Two weeks ago Hans Post and I visited Sicily (Italy) in search for the famous red shell grit known from these shores. We were lucky, a strong Westerly wind deposited thick layers on the beaches of the Golfo del Cofano, north of the town of Trapani on Sicily’s West coast.
Years ago (May 1999) Justa Verschuren and I spent two weeks cycling on the island of Minorca, one of the Balearic Islands belonging to Spain in the Mediterranean. After a long ride from our hotel in Port Fornells, during which we enjoyed the rich birdlife (like the bee-eater Merops apiaster Linnaeus, 1858) of the island, we reached Es Grau in the East. While drinking a local white wine, on a nice terrace overlooking the beach we saw it covered with thin rose layers. This was the first time I found red shell grit. Some days later on another beach (La Vall, Cala Algaiarens) I found it again. When I examined the samples at home under my microscope, they proved to be loaded with small molluscs. Many species I never found before. In the following eleven years I travelled all around Europe and the rest of the globe, but never saw the red shell grit again.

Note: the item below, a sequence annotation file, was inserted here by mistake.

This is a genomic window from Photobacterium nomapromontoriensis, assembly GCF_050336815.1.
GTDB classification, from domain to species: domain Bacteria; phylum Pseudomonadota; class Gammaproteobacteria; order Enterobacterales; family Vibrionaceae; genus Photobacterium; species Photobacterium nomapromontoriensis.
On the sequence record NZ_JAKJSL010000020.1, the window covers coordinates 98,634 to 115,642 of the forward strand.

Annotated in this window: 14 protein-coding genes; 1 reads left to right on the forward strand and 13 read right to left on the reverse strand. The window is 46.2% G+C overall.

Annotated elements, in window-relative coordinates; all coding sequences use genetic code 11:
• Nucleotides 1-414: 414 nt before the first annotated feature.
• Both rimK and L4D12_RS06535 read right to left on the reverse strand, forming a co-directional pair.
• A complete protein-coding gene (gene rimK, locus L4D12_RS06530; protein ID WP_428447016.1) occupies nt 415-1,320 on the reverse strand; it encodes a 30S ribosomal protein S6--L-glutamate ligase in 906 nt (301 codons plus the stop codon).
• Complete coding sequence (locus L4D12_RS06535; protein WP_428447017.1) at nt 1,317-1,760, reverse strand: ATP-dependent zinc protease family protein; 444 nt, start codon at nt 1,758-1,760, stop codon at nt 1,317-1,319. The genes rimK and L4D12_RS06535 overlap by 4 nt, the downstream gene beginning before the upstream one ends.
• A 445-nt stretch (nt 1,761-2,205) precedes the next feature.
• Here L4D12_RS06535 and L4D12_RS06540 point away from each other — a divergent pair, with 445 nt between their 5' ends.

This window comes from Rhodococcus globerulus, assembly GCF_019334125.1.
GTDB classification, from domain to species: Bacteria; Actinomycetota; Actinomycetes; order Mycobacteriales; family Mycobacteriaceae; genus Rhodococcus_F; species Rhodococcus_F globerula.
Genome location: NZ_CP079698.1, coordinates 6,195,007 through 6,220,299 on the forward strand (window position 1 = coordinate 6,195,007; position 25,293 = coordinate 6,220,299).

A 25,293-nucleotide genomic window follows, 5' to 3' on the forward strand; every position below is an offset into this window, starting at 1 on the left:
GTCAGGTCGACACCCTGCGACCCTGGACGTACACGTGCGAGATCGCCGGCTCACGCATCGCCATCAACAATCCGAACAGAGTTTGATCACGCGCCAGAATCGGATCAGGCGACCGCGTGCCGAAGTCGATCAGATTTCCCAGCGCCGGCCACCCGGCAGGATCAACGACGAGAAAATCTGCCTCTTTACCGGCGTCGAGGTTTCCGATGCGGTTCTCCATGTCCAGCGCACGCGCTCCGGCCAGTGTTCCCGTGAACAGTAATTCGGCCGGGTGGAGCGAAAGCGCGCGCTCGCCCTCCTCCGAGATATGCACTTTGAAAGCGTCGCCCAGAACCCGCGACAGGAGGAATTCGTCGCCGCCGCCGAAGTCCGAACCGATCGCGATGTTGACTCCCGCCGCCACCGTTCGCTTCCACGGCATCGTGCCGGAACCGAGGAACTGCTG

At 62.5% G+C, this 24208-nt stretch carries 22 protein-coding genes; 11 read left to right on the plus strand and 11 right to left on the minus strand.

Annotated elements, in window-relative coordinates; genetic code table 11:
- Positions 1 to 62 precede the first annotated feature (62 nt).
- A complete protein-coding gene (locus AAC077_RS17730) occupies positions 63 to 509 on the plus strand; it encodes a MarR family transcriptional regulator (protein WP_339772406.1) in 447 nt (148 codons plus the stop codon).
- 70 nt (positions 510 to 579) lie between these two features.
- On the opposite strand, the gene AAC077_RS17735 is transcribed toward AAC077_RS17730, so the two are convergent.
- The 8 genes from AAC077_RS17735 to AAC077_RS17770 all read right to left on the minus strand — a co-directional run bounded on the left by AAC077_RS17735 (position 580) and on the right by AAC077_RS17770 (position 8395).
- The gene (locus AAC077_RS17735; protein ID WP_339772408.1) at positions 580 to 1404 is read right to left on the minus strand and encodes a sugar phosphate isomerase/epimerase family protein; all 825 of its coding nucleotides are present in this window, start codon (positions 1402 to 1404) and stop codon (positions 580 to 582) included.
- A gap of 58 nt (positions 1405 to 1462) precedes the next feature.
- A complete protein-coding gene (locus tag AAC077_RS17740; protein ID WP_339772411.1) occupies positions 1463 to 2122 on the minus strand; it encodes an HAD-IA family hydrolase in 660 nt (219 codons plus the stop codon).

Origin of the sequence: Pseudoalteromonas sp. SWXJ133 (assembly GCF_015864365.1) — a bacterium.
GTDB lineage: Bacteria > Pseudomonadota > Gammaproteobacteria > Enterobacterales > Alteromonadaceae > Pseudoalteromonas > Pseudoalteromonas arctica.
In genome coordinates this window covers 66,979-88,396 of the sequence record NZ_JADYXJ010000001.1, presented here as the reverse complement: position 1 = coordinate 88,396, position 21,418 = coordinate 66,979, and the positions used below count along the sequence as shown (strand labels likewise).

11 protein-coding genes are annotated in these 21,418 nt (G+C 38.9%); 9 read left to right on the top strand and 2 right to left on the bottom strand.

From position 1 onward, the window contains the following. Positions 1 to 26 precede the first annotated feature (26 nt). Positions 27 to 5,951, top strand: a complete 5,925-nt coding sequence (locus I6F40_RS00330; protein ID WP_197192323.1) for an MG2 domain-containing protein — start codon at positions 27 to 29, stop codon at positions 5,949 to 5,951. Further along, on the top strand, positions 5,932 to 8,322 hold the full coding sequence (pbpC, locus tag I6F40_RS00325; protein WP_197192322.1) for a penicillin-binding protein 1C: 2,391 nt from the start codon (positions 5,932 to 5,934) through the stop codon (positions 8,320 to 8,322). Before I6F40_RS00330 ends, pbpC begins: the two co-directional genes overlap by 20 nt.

On November 12, 2010 Hans Post and I reached Castelluzzo and decided to take the first road leading to the sea. When we left the car, we saw immediately this was what we came for. Low rocky ledges form the waterfront here with sandy patches between. Thick packets of sea grass were washed up and higher on shore the sand was coloured with thin rose lines. To our great satisfaction we found the scaphopod Antalis vulgaris (Da Costa, 1778), in large numbers as well as Trivia mediterranea (Risso, 1826), formerly known as Trivia pulex (Gray, 1827), as soon as we examined the material closer. These two groups are of special interest to Hans and me.
Tiny shells or rock fragments do not cause the colour of the shell grit.
Close examination shows the rose colour comes from small coralline particles, see photo. Hans and I will need quite some time to extract all micro-molluscs from the shell grit, but it’s worthwhile. The material is very fresh and contains numerous species. In time we will publish a species list.